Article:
In India, payment program reduces infant deaths

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© Viviane Moos/Corbis

A novel program in India that pays impoverished women to give birth in medical institutions may be reducing infant mortality and the risk of stillbirth, according to new research published last week in the British medical journal The Lancet.

In this latest study, which was sponsored by the Bill & Melinda Gates Foundation, researchers at the University of Washington’s Institute for Health Metrics and Evaluation examined the impact of the Janani Suraksha Yojana program. The program, which was launched in 2005 and whose name translates to “Safe Motherhood Scheme,” targets pregnant women ages 19 and older who are living below the poverty line, and offers cash in exchange for giving birth in a medical setting. According to the analysis, compared with births among women who did not participate in the JSY program, those who did faced nearly 4 fewer cases of stillbirth or infant death within the first week after birth per 1,000 pregnancies.

The cash incentive for giving birth in a medical institution varies by state, but women who participate in the program generally receive between 600 to 1,400 rupees ($13 to $31). Researchers also found that participation in the program varied significantly by state — in some states nearly half of all pregnant women (44%) gave birth in a medical setting in exchange for payment, while others states saw fewer than 4% of pregnant women utilizing the program.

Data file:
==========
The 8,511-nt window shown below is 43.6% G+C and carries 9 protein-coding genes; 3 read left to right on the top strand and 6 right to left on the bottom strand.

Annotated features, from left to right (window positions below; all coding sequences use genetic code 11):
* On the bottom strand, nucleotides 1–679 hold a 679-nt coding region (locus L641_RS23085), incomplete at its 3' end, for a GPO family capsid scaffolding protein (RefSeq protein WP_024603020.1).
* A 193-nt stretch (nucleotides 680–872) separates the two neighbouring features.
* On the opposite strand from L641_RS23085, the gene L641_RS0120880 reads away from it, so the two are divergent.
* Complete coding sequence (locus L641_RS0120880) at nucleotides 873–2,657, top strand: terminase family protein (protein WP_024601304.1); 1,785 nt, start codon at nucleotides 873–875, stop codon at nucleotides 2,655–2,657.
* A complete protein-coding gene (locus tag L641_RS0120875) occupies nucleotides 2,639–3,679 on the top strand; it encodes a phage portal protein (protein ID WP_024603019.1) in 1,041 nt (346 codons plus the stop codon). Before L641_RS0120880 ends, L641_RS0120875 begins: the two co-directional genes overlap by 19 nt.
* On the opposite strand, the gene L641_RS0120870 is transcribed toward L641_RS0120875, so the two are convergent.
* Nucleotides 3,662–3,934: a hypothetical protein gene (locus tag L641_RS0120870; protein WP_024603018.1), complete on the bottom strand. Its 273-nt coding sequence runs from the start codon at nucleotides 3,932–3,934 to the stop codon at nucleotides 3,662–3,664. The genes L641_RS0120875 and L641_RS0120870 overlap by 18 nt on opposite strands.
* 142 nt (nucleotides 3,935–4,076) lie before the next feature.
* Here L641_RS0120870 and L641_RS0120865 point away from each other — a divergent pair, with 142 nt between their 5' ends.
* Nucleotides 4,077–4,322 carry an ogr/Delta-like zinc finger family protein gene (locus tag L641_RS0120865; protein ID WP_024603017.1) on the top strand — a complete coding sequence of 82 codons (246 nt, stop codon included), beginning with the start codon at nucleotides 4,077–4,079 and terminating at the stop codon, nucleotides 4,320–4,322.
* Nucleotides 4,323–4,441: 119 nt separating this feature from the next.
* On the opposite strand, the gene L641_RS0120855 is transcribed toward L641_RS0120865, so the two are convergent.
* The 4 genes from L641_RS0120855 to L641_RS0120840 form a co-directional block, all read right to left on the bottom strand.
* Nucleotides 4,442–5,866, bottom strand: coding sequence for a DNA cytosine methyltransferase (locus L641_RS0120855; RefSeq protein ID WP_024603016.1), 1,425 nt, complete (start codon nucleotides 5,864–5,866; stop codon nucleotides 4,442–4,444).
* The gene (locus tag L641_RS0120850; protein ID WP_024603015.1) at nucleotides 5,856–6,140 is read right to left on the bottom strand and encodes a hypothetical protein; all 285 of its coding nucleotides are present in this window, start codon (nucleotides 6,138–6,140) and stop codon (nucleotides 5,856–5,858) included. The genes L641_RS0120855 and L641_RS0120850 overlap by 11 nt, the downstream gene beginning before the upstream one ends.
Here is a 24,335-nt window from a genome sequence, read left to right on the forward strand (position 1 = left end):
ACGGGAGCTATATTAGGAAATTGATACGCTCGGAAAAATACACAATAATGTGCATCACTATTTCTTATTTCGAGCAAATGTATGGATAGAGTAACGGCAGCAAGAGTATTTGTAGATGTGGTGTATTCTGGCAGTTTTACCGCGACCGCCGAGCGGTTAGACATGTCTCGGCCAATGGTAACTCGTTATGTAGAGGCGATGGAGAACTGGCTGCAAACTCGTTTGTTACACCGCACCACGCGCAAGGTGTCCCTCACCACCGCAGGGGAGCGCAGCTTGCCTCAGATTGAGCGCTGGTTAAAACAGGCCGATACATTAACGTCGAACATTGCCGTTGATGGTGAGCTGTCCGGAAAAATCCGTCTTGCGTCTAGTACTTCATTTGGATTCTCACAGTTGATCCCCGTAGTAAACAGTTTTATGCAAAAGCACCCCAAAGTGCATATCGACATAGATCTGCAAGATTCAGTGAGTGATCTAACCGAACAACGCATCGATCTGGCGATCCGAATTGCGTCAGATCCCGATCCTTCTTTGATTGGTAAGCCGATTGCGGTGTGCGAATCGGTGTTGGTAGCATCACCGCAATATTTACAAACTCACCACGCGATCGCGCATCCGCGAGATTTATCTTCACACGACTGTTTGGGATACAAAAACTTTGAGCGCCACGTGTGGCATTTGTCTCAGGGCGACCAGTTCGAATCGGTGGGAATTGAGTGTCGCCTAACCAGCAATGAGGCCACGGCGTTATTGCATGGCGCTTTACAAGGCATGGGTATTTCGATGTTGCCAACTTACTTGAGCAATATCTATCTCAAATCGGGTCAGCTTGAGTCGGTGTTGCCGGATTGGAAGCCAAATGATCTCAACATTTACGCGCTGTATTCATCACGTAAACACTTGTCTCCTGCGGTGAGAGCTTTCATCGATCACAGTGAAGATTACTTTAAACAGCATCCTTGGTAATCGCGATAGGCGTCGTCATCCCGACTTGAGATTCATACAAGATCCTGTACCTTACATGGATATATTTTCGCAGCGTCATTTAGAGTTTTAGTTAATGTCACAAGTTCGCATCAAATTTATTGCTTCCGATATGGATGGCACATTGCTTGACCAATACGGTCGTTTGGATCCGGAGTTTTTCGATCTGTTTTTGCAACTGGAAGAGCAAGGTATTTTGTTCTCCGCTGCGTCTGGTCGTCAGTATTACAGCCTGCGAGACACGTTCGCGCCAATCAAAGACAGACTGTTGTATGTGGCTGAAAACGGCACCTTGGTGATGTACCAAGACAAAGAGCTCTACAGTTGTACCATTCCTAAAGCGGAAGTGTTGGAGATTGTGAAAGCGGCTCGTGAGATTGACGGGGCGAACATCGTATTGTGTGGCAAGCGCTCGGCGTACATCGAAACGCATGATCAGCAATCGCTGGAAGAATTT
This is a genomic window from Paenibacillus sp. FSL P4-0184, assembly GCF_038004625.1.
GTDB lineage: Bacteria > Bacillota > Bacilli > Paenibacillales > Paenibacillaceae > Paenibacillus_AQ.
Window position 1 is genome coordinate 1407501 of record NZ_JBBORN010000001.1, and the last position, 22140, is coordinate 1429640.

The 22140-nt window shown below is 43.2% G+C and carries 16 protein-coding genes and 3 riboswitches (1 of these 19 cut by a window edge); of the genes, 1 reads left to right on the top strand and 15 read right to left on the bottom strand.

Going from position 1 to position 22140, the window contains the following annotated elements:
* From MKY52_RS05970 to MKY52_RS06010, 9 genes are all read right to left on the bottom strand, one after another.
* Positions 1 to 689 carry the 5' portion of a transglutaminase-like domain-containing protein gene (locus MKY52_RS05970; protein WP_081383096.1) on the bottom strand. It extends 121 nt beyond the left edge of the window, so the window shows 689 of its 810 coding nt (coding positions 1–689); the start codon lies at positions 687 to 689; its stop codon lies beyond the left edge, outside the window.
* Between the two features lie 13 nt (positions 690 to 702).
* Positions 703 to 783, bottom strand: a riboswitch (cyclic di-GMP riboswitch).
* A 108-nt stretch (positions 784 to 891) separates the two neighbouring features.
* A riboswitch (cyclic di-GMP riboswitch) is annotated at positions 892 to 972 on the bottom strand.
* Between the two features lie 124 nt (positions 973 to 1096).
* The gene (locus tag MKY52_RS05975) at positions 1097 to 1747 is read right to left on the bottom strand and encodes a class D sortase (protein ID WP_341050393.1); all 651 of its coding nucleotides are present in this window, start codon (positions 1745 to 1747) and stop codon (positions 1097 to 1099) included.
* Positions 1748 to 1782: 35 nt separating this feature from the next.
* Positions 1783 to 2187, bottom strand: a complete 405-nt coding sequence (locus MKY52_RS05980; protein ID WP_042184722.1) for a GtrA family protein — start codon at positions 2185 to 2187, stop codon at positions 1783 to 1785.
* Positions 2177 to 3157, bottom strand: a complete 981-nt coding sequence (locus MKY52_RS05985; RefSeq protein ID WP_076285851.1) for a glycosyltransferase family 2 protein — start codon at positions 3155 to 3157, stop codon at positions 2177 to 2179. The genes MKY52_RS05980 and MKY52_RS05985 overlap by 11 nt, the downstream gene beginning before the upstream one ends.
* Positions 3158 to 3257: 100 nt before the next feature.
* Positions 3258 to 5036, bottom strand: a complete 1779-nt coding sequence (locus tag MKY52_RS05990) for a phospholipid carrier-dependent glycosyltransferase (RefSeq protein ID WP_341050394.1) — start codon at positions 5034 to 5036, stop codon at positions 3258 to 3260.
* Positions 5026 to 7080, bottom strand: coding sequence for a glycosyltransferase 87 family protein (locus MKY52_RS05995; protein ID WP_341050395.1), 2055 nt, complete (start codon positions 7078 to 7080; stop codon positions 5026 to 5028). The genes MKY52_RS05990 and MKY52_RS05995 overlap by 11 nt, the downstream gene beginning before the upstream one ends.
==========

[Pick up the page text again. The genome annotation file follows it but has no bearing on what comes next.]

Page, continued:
Yet while the progress against stillbirth and early infant death is to be lauded, the study authors say that inconsistent awareness of the program may be limiting its impact on the women in greatest need. As they write:

“The finding that the poorest and the least educated women do not consistently have the highest odds of being JSY recipients indicates that an improvement of targeting of this program is required.”

The introduction of the JSY program has increased the proportion of women choosing to give birth in medical settings, the authors conclude, and appears to have reduced the incidence of both stillbirth and neonatal death. A next step in the research is to determine whether this initiative has affected maternal mortality rates, as well as if the program can be incorporated into broader initiatives to promote and improve infant health and obstetric care for women throughout India. As Stephen Lim, lead author of the study, commented via email:

“It’s such an important program given the importance of India in terms of the global numbers of births. If you make a difference in India, you definitely make a difference in the world in saving more children’s lives, and, possibly more women’s lives — although that remains the big unknown. We’ll need more data and more time to evaluate the effect on maternal mortality.”